A report on audits carried out in third level institutions in Ireland has revealed DCU bailed out two if it’s loss making subsidiaries at a cost of €9.8 million.
Three of DCU’s subsidiaries, The DCU Ryan Academy for Entrepreneurship, UAC Management Ltd. and Invent DCU Ltd., accumulated substantial losses between 2007 and 2010. The report shows DCU bailed out two of it’s subsidiaries in September 2010 at a total cost of €9.8 million.
The DCU Ryan Academy for Entrepreneurship, situated in City West has been making a loss since it was established. In September 2010, DCU, in agreement with the governing body, repaired the Ryan Academy’s balance sheet by covering it’s losses of €2.4 million.
UAC Management Ltd, which manages the Helix, also had it’s balance sheet repaired by DCU, which covered the company’s losses of €7.4 million. DCU also made two contributions of €500,000 each in 2008 and 2009 to UAC, which it described as a ‘contribution to the arts’.
DCU is providing €100,000 a year for 19 years to Invent DCU, the innovation and enterprise centre on campus, after a shortfall in subscriptions. It was expected five patrons would donate €635,000 in return for shares to fund the centre. However, only two patrons subscribed, leaving a shortfall of €1.9 million.
The report states all contributions were funded from the profits of DCU subsidiary companies which were remitted to the university in previous years.
DCU owns DCU Commercial Ltd., which has 11 subsidiary companies ranging from property, accommodation, student services, entrepreneurship/business incubation and the arts. The creation of a DCU subsidiary must be approved by the governing body.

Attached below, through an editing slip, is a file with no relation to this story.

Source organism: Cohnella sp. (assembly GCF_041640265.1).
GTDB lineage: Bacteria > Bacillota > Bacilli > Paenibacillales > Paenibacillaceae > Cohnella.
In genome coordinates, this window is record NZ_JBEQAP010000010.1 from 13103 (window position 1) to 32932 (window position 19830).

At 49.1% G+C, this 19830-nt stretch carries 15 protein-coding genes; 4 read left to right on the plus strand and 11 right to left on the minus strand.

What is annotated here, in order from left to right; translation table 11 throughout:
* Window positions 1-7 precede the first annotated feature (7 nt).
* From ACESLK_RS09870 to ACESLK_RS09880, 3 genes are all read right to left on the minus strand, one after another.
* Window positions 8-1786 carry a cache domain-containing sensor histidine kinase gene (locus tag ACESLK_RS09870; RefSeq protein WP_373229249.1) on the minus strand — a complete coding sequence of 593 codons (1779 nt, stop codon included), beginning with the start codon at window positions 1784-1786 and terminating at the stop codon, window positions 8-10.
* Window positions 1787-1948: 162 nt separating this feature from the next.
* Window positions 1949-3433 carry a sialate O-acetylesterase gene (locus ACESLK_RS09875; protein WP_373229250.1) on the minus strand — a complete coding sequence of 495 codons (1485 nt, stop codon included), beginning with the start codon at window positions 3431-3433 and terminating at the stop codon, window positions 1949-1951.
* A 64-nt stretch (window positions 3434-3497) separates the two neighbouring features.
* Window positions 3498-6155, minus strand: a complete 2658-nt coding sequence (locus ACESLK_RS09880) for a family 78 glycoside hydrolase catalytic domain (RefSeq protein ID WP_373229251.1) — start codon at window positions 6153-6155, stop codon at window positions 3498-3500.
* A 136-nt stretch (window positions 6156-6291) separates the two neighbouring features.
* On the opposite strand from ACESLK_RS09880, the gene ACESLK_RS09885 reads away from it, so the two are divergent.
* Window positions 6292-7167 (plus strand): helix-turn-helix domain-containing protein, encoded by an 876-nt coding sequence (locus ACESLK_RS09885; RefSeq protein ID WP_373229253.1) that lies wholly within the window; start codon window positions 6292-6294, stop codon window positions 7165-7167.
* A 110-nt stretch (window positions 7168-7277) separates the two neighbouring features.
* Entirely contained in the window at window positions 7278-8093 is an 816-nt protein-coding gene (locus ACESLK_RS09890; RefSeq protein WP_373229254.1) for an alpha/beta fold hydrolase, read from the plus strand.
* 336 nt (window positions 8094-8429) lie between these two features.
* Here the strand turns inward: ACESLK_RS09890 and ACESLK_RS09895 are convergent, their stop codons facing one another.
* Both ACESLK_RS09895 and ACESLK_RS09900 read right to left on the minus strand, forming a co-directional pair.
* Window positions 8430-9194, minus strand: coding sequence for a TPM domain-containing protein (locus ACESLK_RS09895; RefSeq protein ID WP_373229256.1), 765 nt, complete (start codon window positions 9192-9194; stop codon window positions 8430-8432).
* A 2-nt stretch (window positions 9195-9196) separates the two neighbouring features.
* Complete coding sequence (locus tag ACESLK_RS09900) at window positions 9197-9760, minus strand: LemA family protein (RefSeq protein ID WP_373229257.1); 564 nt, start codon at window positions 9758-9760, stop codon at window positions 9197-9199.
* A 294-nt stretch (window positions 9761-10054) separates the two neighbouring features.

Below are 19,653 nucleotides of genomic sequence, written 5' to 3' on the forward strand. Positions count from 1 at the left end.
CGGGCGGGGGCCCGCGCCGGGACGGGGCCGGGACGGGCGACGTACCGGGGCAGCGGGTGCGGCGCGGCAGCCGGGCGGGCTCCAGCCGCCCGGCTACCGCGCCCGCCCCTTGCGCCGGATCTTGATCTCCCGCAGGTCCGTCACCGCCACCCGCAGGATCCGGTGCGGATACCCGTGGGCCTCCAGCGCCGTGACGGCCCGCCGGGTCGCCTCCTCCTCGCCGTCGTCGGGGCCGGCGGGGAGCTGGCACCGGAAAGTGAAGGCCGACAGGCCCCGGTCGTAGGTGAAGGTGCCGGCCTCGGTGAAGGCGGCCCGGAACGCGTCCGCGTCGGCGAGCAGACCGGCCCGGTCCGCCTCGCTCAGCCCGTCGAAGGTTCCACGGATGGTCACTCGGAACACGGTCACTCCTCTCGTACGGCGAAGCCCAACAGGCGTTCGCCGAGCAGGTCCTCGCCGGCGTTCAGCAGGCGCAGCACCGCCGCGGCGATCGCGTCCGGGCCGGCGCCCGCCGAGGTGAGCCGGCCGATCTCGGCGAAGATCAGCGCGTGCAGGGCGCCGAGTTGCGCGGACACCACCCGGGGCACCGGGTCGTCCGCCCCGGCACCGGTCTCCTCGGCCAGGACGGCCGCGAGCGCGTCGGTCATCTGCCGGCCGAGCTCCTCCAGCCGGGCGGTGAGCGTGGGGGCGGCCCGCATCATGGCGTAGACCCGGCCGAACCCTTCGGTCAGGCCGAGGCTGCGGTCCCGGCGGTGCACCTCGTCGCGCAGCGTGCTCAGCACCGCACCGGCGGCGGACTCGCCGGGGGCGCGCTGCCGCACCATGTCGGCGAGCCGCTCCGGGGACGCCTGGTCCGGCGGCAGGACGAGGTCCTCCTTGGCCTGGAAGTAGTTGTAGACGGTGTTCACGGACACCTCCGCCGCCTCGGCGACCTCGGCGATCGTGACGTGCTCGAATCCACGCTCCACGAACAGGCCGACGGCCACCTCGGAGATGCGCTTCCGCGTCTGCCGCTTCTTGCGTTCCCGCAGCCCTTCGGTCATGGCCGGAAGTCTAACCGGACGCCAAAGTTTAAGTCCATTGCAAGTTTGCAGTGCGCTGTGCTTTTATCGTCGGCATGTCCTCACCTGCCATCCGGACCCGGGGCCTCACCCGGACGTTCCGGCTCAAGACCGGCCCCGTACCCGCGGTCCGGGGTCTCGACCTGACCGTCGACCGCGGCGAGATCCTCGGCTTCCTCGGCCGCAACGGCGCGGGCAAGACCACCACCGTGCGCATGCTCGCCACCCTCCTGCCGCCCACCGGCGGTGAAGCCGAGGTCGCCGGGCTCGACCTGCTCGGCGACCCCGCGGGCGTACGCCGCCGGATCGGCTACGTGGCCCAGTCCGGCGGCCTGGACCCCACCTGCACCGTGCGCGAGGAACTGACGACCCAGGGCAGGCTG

The results of all of DCU’s subsidiaries are consolidated into the annual financial statements of DCU. On 30th September 2010, the consolidated net worth of the DCU Commercial Ltd. subsidiaries was an estimated €65.8 million.
The report also shows several issues arose during an audit of Waterford Institute of Technology’s (WIT) financial statements, in relation to former President of WIT, Prof Kieran Byrne’s expenses and corporate credit card use.
The audit revealed the credit card was used to make donations and payments without the necessary approval, a policy of WIT.
Following the audit, the WIT governing body commissioned accountancy firm, Deloitte to review the costs of the Office of president. Their report showed a use of taxis instead of public transport was considered to be a possible breach of WIT’s transport policy, while travel expenses claimed without approval also raised questions.
A further report has been commissioned to look into the expenses in more detail and WIT will work with the Higher Education Authority (HEA) to ensure the breaches will not happen in the future and proper procedures are in place.
Trinity College faces the penalty of a reduced grant in 2012 after it promoted 27 members of academic staff in January 2011 despite being told by the HEA in July 2010 it was not permitted to do so under the framework.
The report also shows academic staff numbers in third level institutions reduced by 7.3% from 19,356 in December 2008 to 17,944 in December 2010. Meanwhile, the number of full time students increased by 10.5% over the same period, from 145,690 to 160,972.
The Comptroller and Auditor General special report, published last June, titled ‘Matters arising out of education audits’ was carried out for the Department of Education.
Aoife Mullen is our News Editor